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EddieV223

Looking for open source shooter game to learn from and tinker with.

8 posts in this topic

I'm looking for an open source game of the shooter variety to download the source, to learn and tinker with. I am trying to build a outer space flying shooter and I want to see how other shooters are designed.

Language c++
OS Windows
Type shooter / slight bias to outer space shooters
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checkout this repo, svn://svn.icculus.org/fs2open/trunk/fs2open , it's the source code for FreeSpace2 with some community fixes.
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Best open source FPS engine is without a doubt the idTech lineup. idTech3 as used in quake 3 may be old but its a perfect example of a functioning engine, plus give it higher poly assets, higher res textures and some fancy shader files it will render them fine although for that you would want idtech4 which was used in doom. Note that these at the time were both cutting edge engines intended for professional use, they may look old now but at the time it was unthinkable that such things were possible. Their source code may not be easily readable though.
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I wrote a space shooter about 12 years ago, but it was all in C. I can provide you the source code if you would like, but it's not my best work.

If you want to look at some other source code, my old blog (in my Sig below), I detail the steps to make a top-down action game and provide the source. It could be made into a space shooter game easily.
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Have in mind that idTech 3 is coded mostly in C with some parts in assembly. So it will be quite hard to understand it unless you're familiar with such things.
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I could have sworn it was only 1 and 2 that where in plain C with 3 moving towards C++. Maybe not. 4 is certainly C++ though. Either way it is a professional engine and surprising that it was ever open sourced (although part of the GPL release for tech 4 had to be changed due to not having permission to release a particular algorithm I believe). Its not really newbie stuff but its the first thing I could think of. Edited by 6677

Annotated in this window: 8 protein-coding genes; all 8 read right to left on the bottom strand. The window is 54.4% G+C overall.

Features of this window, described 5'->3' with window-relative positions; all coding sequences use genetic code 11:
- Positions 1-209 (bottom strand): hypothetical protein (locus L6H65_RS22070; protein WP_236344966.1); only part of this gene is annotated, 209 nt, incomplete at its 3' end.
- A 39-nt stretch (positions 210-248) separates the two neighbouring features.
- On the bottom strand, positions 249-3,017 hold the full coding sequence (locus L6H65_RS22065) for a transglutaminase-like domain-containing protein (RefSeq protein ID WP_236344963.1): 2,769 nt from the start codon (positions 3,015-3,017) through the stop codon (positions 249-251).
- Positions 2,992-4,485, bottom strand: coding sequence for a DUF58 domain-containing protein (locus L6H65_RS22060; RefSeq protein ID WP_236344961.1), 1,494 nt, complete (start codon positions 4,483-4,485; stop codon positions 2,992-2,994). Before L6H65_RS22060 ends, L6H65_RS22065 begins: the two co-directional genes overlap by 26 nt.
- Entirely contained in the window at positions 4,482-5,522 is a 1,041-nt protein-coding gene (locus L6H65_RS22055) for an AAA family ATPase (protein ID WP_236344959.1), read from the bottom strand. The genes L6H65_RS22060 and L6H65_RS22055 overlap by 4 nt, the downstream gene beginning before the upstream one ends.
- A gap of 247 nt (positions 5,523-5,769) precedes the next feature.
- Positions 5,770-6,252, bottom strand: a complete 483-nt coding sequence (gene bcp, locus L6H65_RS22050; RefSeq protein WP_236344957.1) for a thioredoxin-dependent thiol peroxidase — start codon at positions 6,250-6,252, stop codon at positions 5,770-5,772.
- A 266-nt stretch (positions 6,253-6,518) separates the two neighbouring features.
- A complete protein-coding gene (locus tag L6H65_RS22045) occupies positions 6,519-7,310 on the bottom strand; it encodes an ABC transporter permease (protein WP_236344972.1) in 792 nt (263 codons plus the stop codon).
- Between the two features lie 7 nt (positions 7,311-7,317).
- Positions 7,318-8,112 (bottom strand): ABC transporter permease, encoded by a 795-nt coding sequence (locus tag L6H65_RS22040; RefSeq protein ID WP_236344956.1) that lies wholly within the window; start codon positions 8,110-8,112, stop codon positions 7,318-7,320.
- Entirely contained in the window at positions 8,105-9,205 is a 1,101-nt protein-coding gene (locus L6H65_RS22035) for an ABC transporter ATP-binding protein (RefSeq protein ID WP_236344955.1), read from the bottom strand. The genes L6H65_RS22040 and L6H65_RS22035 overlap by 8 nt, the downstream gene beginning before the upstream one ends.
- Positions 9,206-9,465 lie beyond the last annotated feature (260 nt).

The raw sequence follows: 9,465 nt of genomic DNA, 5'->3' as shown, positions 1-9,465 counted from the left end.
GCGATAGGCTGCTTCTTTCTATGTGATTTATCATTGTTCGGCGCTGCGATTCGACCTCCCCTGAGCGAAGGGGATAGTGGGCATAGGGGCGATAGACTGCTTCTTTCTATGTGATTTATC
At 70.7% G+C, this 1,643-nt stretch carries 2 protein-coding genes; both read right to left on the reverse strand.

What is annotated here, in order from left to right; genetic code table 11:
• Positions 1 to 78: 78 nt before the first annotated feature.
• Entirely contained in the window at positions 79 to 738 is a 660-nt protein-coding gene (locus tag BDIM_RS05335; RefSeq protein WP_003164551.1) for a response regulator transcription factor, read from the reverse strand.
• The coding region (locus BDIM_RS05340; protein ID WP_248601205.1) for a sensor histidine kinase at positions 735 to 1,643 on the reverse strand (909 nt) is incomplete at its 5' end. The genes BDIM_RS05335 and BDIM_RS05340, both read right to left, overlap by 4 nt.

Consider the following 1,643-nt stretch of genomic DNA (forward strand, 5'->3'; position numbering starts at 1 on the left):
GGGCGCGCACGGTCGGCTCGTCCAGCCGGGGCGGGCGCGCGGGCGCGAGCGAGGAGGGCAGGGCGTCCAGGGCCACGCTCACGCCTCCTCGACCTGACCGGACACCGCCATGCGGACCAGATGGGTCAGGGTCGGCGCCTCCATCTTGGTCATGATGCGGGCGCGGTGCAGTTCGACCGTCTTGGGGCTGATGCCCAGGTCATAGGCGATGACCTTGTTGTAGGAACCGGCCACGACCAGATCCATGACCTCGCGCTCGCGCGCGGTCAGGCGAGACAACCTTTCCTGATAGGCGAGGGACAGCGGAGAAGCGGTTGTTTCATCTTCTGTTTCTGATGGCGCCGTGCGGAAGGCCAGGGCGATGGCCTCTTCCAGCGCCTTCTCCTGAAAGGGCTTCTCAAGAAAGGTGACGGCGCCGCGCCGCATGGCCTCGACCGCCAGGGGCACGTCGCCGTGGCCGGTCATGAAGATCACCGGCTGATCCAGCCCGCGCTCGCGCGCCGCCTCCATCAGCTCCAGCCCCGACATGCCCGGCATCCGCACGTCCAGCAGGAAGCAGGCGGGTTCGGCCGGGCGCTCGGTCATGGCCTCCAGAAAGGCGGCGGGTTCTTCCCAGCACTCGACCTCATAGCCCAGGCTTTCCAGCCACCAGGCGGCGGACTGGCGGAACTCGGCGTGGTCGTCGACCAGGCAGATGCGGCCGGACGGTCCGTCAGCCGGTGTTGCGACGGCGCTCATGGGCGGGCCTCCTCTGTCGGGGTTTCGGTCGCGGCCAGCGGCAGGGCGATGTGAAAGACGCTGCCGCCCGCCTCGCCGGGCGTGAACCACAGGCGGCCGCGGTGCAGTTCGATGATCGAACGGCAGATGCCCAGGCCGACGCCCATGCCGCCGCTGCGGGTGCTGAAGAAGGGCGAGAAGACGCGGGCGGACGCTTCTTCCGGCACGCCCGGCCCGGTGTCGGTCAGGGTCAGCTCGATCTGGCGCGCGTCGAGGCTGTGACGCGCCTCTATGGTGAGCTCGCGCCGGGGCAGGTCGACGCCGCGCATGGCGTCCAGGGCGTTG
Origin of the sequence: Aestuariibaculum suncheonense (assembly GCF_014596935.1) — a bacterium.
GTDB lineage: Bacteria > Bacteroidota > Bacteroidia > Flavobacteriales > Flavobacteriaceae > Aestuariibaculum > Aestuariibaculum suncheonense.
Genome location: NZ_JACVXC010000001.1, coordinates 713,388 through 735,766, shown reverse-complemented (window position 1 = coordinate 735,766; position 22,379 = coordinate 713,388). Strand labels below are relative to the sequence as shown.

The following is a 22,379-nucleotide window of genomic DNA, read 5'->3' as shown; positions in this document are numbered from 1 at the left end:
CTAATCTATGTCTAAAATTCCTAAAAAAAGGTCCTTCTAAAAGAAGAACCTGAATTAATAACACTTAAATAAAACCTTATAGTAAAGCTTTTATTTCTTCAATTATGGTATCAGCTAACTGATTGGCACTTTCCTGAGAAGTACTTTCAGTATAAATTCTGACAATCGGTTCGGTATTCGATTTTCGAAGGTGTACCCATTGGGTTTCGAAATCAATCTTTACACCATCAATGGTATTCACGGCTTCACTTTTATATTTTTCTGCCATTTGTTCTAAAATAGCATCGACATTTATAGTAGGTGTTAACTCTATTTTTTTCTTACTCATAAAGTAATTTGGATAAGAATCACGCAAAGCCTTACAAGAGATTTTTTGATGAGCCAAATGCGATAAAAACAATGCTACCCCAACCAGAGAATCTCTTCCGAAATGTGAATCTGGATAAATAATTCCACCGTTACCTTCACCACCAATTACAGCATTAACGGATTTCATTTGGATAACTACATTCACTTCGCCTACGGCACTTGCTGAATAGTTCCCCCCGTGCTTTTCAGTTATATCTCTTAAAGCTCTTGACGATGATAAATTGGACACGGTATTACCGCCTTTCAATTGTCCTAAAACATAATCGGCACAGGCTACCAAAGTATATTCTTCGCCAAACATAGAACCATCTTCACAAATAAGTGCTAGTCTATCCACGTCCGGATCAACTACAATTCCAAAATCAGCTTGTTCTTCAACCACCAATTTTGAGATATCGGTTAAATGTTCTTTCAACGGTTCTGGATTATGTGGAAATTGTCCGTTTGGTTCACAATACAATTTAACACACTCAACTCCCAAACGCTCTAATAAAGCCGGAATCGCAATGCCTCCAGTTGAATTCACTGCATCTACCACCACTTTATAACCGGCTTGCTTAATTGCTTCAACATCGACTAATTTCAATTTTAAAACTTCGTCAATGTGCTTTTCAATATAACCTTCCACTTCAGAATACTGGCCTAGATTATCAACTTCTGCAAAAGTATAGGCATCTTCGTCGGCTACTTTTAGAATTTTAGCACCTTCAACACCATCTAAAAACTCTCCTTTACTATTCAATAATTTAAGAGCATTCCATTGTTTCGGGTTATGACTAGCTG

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[quote name='6677' timestamp='1350411020' post='4990828']
I could have sworn it was only 1 and 2 that where in plain C with 3 moving towards C++. Maybe not. 4 is certainly C++ though[/quote] [quote]Fabien Sanglard - What motivated to move the team to C++ for idTech4 ?
John Carmack - There was a sense of inevitability to it at that point, but only about half the programmers really had C++ background in the beginning. I had C and Objective-C background, and I sort of "slid into C++" by just looking at the code that the C++ guys were writing. In hindsight, I wish I had budgeted the time to thoroughly research and explore the language before just starting to use it.[/quote] http://fabiensanglard.net/doom3/interviews.php#qc++

Until ID Tech 4 it was all pure C and some assembly hacks. This guy http://fabiensanglard.net/ did reviews of both IDTech3 and IDTech4.
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I get the feeling you might be looking for a scrolling shooter ("shmup") rather than first or third person?

If that's correct, you could perhaps try [url="http://sourceforge.net/projects/chromium-bsu/"]Chromium B.S.U.[/url] or [url="http://sc2.sourceforge.net/"]The Ur-Quan Masters[/url] -- I don't know of any others, but the guys at [url="http://shmup-dev.com/forum/"]shmup-dev[/url] might be more likely to know.


...and just to repeat the warning I gave about learning from source-code in [url="http://www.gamedev.net/topic/633105-2d-rpg-example-games/"]another recent topic[/url]:
[quote]
Remember to take anything you see with a grain of salt though -- you're looking at the final resulting code, but you almost certainly won't have access to the logic behind the choice of that particular implementation -- you won't know whether a particular technique was chosen because it is the best idea, because it suits some special and unusual need of the particular project, because it used to be a good choice for reasons that no longer apply, or even simply because the developer was ignorant of better options.
[/quote]

I wouldn't go so far as to say you shouldn't have a look -- for some people it can be an excellent way of learning -- but a lot of beginning programmers think they'll get a lot more value from examining source code than they end up with, or don't think about the fact that even though the code is from a working game it still might not be ideal.


Hope that's helpful! [img]http://public.gamedev.net//public/style_emoticons/default/smile.png[/img]
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